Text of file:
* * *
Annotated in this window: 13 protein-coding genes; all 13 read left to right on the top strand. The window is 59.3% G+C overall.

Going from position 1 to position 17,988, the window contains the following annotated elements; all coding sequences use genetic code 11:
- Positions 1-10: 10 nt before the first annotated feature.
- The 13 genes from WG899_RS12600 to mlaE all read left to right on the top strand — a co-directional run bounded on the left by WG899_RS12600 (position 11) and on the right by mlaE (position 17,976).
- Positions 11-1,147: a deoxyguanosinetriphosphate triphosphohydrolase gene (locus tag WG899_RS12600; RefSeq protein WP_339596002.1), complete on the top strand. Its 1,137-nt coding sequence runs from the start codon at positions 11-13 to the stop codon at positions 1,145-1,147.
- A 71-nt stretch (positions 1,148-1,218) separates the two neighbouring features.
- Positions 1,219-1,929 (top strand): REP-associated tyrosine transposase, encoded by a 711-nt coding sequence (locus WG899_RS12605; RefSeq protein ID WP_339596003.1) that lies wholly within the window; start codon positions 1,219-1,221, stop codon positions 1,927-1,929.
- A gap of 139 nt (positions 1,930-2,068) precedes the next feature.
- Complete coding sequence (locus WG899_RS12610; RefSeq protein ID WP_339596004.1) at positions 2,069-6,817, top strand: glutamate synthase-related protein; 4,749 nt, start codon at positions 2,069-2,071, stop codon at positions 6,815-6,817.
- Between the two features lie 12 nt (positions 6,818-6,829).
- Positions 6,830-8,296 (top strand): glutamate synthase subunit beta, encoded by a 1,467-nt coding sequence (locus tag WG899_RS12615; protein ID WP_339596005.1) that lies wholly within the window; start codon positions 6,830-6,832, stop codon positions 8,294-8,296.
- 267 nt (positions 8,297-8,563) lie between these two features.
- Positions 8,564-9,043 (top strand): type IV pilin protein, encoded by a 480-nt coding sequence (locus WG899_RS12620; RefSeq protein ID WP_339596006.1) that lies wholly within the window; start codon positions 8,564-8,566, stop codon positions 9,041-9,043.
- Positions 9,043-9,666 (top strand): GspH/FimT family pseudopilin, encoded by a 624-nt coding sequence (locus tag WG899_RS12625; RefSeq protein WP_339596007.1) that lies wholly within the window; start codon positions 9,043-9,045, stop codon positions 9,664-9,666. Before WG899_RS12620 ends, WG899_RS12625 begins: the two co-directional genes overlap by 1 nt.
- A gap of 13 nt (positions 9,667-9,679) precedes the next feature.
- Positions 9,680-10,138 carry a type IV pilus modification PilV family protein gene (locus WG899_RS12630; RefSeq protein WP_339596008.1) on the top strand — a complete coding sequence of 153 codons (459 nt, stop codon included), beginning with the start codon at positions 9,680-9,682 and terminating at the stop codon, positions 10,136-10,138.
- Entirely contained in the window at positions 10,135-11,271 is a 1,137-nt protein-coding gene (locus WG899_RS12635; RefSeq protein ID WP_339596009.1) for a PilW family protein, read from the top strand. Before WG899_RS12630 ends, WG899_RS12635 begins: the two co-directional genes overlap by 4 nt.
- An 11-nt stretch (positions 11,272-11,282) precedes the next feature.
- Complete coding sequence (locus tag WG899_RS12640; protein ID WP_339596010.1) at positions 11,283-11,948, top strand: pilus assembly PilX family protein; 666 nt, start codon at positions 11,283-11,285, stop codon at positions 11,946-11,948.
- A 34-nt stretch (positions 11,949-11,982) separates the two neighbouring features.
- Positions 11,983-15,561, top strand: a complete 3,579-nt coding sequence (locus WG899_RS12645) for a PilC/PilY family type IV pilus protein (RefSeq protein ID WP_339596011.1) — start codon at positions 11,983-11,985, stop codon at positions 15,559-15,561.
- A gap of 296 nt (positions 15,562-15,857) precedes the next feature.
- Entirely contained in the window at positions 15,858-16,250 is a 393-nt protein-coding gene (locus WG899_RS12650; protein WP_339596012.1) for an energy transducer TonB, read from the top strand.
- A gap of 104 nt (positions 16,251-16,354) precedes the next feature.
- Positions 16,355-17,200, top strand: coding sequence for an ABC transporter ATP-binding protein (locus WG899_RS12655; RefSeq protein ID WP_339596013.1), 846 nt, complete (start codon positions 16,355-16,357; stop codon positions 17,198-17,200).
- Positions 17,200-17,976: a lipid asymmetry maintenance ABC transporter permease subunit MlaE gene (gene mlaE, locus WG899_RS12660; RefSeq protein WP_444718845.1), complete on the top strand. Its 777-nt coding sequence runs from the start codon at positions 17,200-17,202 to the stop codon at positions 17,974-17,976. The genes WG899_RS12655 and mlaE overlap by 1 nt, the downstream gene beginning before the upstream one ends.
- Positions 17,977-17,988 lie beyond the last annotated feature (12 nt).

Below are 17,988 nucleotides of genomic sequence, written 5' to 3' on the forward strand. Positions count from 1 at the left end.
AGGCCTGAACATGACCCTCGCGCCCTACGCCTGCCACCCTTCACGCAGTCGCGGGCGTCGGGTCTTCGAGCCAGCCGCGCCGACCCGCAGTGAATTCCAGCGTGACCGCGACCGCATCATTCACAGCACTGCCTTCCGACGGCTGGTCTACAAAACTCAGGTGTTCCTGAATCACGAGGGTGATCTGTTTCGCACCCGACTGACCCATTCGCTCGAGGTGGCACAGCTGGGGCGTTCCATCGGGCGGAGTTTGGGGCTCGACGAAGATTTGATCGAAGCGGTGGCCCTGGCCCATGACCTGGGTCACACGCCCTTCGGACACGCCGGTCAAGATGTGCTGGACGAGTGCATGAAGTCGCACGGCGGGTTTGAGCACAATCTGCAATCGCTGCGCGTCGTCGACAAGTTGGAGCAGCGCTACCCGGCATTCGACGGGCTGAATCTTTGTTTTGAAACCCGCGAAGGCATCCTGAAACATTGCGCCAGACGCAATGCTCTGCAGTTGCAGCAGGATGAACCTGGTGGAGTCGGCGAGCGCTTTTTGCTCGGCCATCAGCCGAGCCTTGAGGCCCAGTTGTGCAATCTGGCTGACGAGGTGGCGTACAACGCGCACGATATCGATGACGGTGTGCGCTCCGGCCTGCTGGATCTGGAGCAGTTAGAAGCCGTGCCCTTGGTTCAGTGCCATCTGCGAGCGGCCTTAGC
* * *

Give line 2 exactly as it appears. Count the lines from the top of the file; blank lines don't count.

Going from position 1 to position 17,988, the window contains the following annotated elements; all coding sequences use genetic code 11: